The US could get a major trade boost from the soon-to-be-finished expansion of the Panama Canal, but experts worry poor infrastructure means Uncle Sam will miss the boat.
From 2014, some of the largest ships in the world will again fit through the 80km Panama Canal. Vessels carrying about 14,000 containers rather than today’s 5,000 will be able to cross the isthmus.
Traffic is expected to double through the inter-oceanic waterway, which already handles about 5 percent of world trade.
For people linked via the canal — most notably consumers in the eastern US and factory owners in China — that could spell cheaper goods and lower costs.
It could also provide US President Barack Obama with a late boost in his effort to double US exports by 2015 and help create jobs.
In Florida alone, the authorities believe upgrading the Port of Miami to handle these larger ships could help create 30,000 jobs.
However, during a visit to Washington last week the canal’s administrator Alberto Aleman Zubieta expressed concern that the US is not ready.
“There is a lot of infrastructure that basically needs to be upgraded,” he said, pointing to problems with dock length, port depth and rail and road links.
Like much of the US’ infrastructure, its ports are creaking from years of underinvestment and many even struggle to handle today’s largest “panamax” ship sizes.
“We don’t have the channel depths that are required to take the post-panamax vessels,” said Dave Sanford, of the American Association of Port Authorities.
The list of ports that do, he said, “is really short. It’s only one port: Norfolk [Virginia].”
While Baltimore, New York and Miami may also be ready by 2014, they handle a fraction of US trade and are not on the Gulf Coast, which serves consumers and exporters in the vast center of the US.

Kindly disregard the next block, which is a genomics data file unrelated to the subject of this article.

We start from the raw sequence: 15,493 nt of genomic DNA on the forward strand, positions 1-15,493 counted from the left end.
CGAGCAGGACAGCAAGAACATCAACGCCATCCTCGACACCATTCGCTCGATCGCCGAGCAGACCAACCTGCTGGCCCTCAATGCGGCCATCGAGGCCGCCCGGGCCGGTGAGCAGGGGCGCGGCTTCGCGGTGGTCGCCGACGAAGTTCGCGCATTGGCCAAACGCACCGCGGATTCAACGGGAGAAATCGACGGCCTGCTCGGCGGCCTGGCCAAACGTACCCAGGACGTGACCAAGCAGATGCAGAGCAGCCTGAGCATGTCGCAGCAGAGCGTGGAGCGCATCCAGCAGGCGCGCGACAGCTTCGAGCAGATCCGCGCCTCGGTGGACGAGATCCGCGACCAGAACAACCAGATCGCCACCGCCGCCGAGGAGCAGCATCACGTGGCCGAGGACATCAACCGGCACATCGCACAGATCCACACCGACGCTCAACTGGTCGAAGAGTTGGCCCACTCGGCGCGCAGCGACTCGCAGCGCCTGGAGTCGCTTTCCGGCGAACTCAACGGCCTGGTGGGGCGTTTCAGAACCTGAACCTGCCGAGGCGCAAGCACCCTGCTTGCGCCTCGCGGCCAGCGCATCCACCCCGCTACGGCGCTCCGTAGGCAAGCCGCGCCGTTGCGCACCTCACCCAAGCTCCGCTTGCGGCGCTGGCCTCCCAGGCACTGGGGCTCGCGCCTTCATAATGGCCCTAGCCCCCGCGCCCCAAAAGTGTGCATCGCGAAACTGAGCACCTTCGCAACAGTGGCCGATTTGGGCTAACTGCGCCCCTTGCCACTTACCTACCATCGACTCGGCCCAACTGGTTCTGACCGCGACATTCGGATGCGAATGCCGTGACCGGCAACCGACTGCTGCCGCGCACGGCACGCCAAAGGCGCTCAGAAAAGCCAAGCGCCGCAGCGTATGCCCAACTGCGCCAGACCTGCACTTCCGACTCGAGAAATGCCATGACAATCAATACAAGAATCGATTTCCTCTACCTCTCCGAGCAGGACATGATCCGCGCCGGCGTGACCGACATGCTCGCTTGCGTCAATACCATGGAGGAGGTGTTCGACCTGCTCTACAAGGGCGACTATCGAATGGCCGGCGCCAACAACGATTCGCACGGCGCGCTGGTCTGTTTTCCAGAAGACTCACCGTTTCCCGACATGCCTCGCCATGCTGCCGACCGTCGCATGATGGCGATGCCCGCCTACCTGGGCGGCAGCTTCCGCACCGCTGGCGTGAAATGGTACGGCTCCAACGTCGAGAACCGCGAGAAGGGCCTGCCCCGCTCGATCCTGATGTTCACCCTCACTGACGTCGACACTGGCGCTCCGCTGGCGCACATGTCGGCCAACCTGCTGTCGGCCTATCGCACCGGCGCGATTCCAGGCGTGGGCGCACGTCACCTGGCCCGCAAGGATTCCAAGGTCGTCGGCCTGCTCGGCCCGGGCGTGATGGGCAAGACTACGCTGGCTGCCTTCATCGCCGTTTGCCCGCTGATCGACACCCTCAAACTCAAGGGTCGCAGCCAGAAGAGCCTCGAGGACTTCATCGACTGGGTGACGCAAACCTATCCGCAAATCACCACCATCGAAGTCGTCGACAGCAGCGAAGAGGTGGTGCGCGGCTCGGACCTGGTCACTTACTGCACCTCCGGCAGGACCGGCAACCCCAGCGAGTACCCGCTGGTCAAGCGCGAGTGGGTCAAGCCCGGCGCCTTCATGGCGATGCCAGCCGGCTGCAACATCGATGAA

Perched on the meandering Mississippi, the Port of New Orleans is one of many facilities that has struggled to match infrastructure to its opportunities.
It is investing US$650 million on new canal-linked projects, mostly on container terminals, but chief executive Gary LaGrange said the port is still not at fighting weight.
“We’ll be ready, but not as ready as we could be, or should be,” he said.
Blame for the -unpreparedness is being spread far and wide: Former US president George Washington, the Army Corp of Engineers and Congress are all in the firing line.
Since Washington’s time the US Army has played a role ensuring waterways are navigable.
Even today, the Army Corps of Engineers — with one eye on its own limited budget and resources — must approve and execute many upgrades.
Congress, which is currently focused on cutting US debt, then has to approve funding.
That results in significant delays, according to many in the industry.
LaGrange said New Orleans already holds much sought-after permission to dredge its channel to 15m — enough to handle post-panamax ships.
However, bureaucracy means the project is on the back burner.
“Right now it is everything we can do to get the Corp of Engineers to maintain it at its current 47 foot [14.3m] depth,” he said.
Similarly, the Port of Beaumont, Texas, is waiting for approval of a US$1.2 billion project to deepen its channel, but even if the project is approved this year, it is likely to take 15 years to complete.
“Our system is broken, it’s just broken. It needs to be fixed,” said John Roby, head of the port’s customer services.
In the meantime, shippers are looking to deeper ports beyond the US; to Freeport in the Bahamas and Kingston in Jamaica.
“Unless we can get more channel capacity, they are going to be the primary beneficiaries of an expanded canal,” Sanford said.
Ultimately, that may cost US consumers.
“If you can’t take advantage of the economies of scale that the larger vessels offer,” said Paul Bingham, an economist with Wilbur Smith Associates, “the bottom line is it’s going to cost you more. For the economy that ultimately means that the consumers are going to be worse off.”